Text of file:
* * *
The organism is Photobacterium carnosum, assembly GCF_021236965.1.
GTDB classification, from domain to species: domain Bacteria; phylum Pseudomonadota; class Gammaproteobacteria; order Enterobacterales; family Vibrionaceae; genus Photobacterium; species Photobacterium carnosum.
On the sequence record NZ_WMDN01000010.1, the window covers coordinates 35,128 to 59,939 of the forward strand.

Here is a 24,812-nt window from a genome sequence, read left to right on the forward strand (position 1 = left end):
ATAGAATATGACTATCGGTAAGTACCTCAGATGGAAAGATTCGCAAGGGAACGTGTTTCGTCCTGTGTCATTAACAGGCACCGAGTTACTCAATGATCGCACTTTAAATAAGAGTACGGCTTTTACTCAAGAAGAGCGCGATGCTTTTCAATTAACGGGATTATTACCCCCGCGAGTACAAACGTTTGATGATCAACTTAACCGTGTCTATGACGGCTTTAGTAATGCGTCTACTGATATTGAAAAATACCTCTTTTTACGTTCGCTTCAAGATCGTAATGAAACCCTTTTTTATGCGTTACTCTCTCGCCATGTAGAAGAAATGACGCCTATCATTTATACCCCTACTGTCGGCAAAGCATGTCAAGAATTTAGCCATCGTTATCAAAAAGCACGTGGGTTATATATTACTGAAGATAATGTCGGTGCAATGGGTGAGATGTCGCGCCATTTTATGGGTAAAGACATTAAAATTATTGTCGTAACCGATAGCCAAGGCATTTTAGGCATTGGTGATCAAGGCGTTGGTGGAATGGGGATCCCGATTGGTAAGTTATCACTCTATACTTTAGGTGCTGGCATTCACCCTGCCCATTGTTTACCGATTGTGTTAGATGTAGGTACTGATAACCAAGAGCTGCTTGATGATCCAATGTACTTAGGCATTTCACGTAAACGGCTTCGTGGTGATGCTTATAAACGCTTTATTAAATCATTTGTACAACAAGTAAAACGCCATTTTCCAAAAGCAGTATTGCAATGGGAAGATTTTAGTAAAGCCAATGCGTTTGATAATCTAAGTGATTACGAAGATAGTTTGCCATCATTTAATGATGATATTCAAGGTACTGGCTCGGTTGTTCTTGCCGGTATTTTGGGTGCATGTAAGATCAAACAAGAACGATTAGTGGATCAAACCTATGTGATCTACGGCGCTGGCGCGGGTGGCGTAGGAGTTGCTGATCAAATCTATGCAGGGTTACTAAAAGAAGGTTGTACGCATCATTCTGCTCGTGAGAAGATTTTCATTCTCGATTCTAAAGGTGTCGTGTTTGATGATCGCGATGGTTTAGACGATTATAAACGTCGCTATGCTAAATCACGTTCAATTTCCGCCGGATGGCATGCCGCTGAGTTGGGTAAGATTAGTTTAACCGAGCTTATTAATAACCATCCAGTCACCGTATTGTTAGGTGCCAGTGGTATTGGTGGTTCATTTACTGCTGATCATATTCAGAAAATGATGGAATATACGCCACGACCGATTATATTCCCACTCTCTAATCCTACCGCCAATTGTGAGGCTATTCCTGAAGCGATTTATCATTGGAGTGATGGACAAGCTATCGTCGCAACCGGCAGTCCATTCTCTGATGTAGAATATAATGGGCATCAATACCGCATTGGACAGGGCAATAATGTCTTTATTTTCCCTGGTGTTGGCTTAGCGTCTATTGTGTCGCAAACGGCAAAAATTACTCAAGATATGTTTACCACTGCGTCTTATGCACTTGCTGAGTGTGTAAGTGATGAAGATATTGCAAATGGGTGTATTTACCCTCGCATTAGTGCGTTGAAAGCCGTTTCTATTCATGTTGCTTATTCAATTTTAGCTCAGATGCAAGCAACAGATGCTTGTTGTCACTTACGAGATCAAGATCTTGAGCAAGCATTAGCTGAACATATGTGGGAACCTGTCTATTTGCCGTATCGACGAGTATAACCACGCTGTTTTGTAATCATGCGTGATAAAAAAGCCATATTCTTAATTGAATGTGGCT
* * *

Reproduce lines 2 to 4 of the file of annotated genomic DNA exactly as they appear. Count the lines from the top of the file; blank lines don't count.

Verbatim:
GTDB classification, from domain to species: domain Bacteria; phylum Pseudomonadota; class Gammaproteobacteria; order Enterobacterales; family Vibrionaceae; genus Photobacterium; species Photobacterium carnosum.
On the sequence record NZ_WMDN01000010.1, the window covers coordinates 35,128 to 59,939 of the forward strand.

Here is a 24,812-nt window from a genome sequence, read left to right on the forward strand (position 1 = left end):